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Today's Stichomancy for Leonardo DiCaprio

The first excerpt represents the element of Air. It speaks of mental influences and the process of thought, and is drawn from A Hero of Our Time by M.Y. Lermontov:

who have a high-sounding phrase ready for every occasion in life, who remain untouched by simple beauty, and who drape themselves majestically in extraordinary sentiments, exalted passions and exceptional sufferings. To produce an effect is their delight; they have an almost insensate fondness for romantic provincial ladies. When old age approaches they become either peaceful landed-gentry or drunkards -- sometimes both. Frequently they have many good qualities, but they have not a grain of poetry in their com-

The second excerpt represents the element of Fire. It speaks of emotional influences and base passions, and is drawn from Four Arthurian Romances by Chretien DeTroyes:

gentle friend, I thank you kindly: I will eat something, without going farther." The young man knew well what to do: he helped the lady from her horse, and the boys who had come with the squire held the steeds. Then they go and sit down in the shade. The squire relieves Erec of his helmet, unlaces the mouth-piece from before his face; then he spreads out the cloth before them on the thick tuff. He passes them the cake and wine, and prepares and cuts a cheese. Hungry as they were, they helped themselves, and gladly drank of the wine. The squire serves them and omits no attention. When they had eaten and drunk their fill, Erec was courteous and generous. "Friend," says he, "as a

The third excerpt represents the element of Water. It speaks of pure spiritual influences and feelings of love, and is drawn from The Black Dwarf by Walter Scott:

blackened ruin. From amongst the shattered and sable walls the smoke continued to rise. The turf-stack, the barn-yard, the offices stocked with cattle, all the wealth of an upland cultivator of the period, of which poor Elliot possessed no common share, had been laid waste or carried off in a single night. He stood a moment motionless, and then exclaimed, "I am ruined--ruined to the ground!--But curse on the warld's gear--Had it not been the week before the bridal--But I am nae babe, to sit down and greet about it. If I can but find Grace, and my grandmother, and my sisters weel, I can go to the wars in Flanders, as my gude-sire did, under the Bellenden banner, wi'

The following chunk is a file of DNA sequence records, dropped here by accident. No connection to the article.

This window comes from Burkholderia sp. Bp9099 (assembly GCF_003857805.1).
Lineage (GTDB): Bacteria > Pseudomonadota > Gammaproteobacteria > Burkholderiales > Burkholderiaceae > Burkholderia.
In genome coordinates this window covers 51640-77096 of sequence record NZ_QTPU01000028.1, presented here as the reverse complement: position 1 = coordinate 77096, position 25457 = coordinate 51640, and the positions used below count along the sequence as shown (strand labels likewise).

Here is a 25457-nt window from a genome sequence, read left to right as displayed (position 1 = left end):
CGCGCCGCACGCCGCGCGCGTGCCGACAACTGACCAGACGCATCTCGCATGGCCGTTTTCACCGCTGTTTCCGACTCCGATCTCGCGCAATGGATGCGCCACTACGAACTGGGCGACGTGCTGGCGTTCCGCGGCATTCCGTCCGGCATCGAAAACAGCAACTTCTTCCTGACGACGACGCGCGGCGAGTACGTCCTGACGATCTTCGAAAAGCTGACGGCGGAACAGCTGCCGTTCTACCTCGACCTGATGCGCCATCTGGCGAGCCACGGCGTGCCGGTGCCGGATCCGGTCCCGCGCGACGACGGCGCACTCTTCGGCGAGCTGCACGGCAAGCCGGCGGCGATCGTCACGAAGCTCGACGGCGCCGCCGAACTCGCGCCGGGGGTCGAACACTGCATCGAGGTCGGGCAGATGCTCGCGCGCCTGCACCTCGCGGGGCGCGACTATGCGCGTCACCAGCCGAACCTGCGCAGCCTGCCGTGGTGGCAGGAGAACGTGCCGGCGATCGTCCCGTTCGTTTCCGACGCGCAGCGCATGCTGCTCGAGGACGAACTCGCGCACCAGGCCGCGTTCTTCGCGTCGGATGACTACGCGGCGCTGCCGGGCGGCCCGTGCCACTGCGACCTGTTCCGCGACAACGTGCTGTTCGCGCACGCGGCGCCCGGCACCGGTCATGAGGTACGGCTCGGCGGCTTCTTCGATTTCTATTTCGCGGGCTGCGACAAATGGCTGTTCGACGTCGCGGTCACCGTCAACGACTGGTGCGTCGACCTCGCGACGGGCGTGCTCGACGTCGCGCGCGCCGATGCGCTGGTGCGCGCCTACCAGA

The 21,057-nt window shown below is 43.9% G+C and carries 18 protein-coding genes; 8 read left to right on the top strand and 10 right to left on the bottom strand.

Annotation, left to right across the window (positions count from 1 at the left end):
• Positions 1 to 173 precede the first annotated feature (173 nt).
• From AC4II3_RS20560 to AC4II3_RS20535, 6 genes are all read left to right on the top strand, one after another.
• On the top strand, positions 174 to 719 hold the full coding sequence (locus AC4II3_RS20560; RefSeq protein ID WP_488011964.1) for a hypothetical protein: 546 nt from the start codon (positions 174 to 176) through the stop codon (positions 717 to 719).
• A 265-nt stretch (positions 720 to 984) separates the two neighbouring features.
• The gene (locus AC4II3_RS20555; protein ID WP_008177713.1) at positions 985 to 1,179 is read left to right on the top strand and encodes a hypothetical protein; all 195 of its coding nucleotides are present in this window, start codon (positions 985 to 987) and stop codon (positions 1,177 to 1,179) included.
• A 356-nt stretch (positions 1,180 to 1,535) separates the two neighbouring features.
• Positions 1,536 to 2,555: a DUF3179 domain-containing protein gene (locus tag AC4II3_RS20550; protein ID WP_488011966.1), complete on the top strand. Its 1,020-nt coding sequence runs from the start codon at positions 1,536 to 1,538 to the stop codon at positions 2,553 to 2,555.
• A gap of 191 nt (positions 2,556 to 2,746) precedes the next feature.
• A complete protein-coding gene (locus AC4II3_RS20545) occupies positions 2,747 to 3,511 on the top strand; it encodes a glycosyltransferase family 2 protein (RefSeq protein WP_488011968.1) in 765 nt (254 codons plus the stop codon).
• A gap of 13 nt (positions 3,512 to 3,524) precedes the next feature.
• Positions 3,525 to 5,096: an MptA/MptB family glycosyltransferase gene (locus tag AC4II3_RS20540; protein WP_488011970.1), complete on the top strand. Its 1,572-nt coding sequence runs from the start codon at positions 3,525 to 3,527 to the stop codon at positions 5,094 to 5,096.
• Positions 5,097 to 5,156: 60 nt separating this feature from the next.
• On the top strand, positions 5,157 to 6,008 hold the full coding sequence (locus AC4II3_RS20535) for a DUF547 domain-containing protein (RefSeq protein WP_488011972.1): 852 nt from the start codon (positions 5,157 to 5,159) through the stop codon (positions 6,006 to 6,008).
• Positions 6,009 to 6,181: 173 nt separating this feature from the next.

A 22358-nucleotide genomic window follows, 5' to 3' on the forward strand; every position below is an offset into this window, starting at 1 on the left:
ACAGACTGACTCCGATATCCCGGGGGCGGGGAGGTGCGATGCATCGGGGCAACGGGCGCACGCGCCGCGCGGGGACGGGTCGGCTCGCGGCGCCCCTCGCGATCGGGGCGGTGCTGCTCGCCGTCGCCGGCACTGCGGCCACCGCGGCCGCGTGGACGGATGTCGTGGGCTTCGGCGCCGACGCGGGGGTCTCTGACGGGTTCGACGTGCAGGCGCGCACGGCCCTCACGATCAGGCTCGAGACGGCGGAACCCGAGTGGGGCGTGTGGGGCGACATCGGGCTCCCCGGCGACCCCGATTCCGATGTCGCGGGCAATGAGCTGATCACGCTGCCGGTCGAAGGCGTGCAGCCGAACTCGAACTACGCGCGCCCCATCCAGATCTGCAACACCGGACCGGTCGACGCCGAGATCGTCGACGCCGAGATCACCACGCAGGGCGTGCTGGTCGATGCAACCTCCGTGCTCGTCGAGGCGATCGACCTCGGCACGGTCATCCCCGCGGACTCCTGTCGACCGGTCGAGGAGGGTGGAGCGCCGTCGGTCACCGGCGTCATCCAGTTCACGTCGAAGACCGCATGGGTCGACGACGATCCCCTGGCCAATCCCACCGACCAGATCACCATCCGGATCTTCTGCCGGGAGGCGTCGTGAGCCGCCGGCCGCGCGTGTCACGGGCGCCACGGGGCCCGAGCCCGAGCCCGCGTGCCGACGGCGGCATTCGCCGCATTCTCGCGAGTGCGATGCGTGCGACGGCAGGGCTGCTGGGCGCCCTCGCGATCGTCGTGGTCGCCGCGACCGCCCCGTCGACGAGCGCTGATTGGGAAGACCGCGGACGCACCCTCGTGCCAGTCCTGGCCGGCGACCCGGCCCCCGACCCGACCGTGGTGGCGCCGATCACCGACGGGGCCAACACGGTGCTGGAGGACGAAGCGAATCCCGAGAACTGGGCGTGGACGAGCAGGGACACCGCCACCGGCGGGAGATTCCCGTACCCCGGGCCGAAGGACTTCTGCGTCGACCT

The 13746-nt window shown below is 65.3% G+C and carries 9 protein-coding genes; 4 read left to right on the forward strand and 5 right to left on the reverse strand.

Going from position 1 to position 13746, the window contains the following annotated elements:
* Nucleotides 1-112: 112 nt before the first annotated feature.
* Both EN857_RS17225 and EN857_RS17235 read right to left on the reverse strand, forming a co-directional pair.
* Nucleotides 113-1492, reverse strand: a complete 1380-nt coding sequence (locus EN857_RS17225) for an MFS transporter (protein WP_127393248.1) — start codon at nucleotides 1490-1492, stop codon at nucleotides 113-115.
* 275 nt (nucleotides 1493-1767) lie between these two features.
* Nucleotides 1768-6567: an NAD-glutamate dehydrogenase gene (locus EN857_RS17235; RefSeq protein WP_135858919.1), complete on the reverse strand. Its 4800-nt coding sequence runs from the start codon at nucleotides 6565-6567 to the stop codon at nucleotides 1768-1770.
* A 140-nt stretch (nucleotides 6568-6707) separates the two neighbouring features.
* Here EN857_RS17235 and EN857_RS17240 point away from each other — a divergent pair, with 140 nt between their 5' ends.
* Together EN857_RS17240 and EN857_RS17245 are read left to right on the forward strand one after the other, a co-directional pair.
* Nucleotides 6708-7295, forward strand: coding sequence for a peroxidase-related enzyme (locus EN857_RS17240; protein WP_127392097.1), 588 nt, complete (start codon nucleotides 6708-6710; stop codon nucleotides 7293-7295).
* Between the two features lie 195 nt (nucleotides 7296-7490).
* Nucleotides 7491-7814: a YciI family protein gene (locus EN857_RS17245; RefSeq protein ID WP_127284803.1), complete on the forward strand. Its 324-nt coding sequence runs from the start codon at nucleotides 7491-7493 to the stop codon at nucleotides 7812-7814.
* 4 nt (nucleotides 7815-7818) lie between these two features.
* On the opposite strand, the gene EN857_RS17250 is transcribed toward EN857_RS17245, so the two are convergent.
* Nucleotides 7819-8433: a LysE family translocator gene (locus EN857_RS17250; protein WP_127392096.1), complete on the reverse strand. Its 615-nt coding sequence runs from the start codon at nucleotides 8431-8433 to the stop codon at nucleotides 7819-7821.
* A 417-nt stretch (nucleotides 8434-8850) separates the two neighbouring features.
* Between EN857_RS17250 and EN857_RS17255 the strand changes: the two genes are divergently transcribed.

The fourth excerpt represents the element of Earth. It speaks of physical influences and the impact of the unseen on the visible world, and is drawn from Collection of Antiquities by Honore de Balzac:

the less necessary to humor the Duchess, to laugh when she laughed, and shed tears when she wept; groaning in spirit, all the same, over the feminine frivolity which could find matter for a jest while setting about a matter so serious. What would he not have done to save the Count? While Chesnel dressed; Mme. de Maufrigneuse sipped the cup of coffee and cream which Brigitte brought her, and agreed with herself that provincial women cooks are superior to Parisian chefs, who despise the little details which make all the difference to an epicure. Thanks to Chesnel's taste for delicate fare, Brigitte was found prepared to set an excellent meal before the Duchess.

Chesnel and his charming companion set out for M. and Mme. Camusot's